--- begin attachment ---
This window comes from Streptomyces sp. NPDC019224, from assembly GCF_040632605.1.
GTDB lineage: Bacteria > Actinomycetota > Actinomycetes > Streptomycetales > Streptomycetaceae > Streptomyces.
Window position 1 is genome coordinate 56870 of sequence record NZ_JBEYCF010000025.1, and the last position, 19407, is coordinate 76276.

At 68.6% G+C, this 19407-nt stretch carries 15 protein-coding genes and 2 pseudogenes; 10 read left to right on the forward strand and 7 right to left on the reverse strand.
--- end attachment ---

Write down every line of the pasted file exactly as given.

This window comes from Streptomyces sp. NPDC019224, from assembly GCF_040632605.1.
GTDB lineage: Bacteria > Actinomycetota > Actinomycetes > Streptomycetales > Streptomycetaceae > Streptomyces.
Window position 1 is genome coordinate 56870 of sequence record NZ_JBEYCF010000025.1, and the last position, 19407, is coordinate 76276.

At 68.6% G+C, this 19407-nt stretch carries 15 protein-coding genes and 2 pseudogenes; 10 read left to right on the forward strand and 7 right to left on the reverse strand.